So, to create this chord you need to follow the same formula as above but transform the fifth into a flat fifth.

That leaves us with the following formula: 1 – b3 – b5 – b7.

Let’s use it to create a Cm7b5, Dm7b5, and Em7b5:

Cm7b5: C – Eb – Gb – Bb 

Dm7b5: D – F – Ab – C 

Em7b5: E – G – Bb – D 

Cm b
Dm b
Em b

Diminished 7th chords

We saw the “half” version of this chord, but it’s time to see it in its fullest splendor. 

Yes, the diminished seventh chords differ from the half-diminished or minor seventh flat five (m7b5) by one note. Yet, this note changes the color of the chord completely.

So, in the last example, we had a minor seventh, but here we have a diminished seventh. 

The difference is, as we said before, a semi-tone.

But that’s not all, because another curiosity about diminished 7th chords is that they are symmetrical.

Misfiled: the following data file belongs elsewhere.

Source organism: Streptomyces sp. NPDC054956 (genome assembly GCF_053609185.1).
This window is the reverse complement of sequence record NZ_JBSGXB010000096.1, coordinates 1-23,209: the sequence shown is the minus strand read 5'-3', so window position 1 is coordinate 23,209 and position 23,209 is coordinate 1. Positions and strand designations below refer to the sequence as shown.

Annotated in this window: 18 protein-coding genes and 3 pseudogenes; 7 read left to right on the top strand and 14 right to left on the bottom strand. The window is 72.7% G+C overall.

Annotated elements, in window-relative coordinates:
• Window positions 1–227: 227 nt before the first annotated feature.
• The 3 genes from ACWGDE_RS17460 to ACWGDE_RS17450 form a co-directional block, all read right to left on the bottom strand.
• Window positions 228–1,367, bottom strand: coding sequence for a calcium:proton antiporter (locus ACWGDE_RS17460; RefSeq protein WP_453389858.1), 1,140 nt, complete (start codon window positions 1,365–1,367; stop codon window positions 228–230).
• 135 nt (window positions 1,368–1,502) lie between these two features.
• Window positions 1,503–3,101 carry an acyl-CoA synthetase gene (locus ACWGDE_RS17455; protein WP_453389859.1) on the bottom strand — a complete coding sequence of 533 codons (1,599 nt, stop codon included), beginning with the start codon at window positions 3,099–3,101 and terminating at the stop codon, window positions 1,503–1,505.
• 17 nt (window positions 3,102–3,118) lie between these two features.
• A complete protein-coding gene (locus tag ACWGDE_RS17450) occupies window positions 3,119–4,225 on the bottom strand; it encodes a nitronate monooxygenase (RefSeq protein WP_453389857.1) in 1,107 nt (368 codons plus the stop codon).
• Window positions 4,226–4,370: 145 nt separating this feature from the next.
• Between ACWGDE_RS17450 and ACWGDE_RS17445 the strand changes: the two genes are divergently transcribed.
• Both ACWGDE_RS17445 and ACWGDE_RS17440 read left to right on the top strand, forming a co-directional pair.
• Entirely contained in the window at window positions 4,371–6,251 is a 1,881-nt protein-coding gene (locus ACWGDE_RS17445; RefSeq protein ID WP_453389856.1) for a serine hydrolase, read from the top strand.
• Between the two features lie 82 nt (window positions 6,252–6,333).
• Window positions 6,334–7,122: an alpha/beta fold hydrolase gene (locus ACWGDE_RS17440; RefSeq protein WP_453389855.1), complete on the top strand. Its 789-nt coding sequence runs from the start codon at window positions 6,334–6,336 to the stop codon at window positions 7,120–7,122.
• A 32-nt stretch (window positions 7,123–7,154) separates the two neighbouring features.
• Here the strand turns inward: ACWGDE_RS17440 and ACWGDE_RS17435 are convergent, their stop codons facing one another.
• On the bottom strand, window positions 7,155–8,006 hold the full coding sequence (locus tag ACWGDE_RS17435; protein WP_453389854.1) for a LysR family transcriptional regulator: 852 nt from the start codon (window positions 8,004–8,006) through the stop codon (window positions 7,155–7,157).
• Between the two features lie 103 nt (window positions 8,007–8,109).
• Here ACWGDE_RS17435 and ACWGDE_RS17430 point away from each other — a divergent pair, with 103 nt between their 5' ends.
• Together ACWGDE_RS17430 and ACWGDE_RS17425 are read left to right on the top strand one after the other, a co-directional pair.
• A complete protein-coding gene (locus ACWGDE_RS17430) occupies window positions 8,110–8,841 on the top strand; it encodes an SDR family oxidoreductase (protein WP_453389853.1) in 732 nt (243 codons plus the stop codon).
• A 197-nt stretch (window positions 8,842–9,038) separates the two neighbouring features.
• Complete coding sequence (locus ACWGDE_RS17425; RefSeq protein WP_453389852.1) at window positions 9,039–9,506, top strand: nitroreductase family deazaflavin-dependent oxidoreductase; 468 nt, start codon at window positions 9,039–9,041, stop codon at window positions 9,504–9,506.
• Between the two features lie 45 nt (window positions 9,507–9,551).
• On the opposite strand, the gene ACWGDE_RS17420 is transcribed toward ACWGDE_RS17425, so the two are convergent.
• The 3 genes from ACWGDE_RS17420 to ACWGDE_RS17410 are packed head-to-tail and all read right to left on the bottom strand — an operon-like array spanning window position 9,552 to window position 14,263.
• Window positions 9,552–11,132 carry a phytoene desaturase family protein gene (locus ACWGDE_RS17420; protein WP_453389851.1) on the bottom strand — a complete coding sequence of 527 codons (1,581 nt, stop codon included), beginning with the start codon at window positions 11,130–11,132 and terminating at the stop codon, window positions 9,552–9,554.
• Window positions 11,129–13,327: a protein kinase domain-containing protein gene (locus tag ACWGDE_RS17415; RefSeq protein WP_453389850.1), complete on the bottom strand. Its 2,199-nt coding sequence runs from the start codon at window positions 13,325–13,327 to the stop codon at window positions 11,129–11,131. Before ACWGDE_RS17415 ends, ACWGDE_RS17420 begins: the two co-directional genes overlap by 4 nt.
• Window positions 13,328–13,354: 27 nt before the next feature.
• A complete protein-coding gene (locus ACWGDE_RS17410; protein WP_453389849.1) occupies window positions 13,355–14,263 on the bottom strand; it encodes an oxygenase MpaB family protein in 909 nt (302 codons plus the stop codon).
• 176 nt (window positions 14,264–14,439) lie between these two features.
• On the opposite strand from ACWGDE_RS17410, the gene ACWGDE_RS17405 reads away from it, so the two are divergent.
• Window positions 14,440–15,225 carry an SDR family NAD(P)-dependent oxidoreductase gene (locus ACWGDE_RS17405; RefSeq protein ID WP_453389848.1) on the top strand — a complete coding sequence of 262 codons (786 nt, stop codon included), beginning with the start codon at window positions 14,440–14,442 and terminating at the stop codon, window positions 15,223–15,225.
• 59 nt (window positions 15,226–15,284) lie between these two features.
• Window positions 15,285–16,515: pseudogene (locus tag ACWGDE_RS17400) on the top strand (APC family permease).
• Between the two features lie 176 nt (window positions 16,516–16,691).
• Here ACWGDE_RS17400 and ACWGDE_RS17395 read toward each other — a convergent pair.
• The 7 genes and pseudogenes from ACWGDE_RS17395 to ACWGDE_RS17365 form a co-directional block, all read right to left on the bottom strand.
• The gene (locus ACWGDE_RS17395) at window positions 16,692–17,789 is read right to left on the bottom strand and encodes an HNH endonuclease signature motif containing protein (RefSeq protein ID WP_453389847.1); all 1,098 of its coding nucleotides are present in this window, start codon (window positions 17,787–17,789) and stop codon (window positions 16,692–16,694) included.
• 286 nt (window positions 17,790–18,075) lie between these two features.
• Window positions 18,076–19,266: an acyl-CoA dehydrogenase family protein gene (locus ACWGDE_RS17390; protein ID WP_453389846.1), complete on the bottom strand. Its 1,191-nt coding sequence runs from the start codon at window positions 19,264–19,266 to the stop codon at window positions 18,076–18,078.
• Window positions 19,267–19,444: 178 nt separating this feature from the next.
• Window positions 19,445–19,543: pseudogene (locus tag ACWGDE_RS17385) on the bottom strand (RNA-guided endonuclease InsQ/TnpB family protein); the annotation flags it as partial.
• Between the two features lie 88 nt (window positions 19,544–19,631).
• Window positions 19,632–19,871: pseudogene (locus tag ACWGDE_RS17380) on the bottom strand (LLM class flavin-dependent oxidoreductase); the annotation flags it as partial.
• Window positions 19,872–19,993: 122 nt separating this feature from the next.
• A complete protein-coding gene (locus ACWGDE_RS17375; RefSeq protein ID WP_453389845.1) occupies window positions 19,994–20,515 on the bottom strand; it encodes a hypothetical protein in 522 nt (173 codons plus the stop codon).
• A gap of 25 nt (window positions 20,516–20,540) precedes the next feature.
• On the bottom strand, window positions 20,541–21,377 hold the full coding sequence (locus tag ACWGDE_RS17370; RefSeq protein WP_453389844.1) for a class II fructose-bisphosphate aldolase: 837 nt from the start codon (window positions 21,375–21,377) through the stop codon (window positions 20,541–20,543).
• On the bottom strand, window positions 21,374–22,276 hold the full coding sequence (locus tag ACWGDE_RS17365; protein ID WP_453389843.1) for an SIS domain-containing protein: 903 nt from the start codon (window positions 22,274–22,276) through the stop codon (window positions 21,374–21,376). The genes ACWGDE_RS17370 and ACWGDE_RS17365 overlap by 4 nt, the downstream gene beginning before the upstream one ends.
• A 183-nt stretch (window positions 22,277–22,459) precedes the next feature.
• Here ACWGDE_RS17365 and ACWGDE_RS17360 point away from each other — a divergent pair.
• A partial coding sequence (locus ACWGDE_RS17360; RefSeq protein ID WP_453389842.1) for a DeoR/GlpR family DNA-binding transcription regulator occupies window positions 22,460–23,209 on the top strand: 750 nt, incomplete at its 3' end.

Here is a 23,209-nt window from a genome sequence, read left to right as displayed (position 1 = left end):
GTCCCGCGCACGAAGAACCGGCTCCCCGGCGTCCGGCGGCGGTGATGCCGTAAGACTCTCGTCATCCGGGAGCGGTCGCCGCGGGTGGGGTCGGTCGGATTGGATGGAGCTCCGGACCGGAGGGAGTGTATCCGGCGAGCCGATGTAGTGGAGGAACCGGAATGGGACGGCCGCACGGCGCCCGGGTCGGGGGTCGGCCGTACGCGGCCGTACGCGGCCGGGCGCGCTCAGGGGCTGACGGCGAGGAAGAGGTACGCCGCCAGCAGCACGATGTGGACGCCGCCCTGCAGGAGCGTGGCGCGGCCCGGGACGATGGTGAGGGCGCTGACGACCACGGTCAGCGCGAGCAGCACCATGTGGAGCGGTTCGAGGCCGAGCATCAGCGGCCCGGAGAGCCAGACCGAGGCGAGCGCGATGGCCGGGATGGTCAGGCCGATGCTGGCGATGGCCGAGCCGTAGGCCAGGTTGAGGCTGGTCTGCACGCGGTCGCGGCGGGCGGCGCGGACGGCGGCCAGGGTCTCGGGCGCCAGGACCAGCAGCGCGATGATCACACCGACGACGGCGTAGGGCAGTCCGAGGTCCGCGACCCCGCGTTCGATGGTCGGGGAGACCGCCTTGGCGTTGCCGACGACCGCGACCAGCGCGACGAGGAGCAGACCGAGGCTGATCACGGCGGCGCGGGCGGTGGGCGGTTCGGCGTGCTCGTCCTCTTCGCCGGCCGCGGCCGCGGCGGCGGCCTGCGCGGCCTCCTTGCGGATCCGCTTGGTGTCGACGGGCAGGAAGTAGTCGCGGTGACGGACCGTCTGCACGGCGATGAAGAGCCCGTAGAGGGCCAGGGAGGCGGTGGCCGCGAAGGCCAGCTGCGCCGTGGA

This means they are based on dividing an octave into four exact minor third intervals. 

Translating this into layman’s terms; there are four chords in every position. 

For example, our Cdim7 chord is: C – Eb – Gb – A. Using the same notes, we can put together Ebdim7: Eb – Gb – A – C. 

But if we recycle the same notes, we can also get Gbdim7: Gb – A – C – Eb and Admi7: A – C – Eb – Gb.

Yes, these chords are super handy to learn.

The formula is 1 – b3 – b5 – bb7.

Pouring the C, D, and E scales inside that formula, we get: 

Cdim7: C – Eb – Gb – A

Ddim7: D – F – Ab – B 

Edim7: E – G – Bb – Db 


9th Chords

The 9th chords we’re about to see are not to be confused with add9 or major 9th chords. 

We’re going to see dominant 9th chords, which are the most suitable for a jazz environment.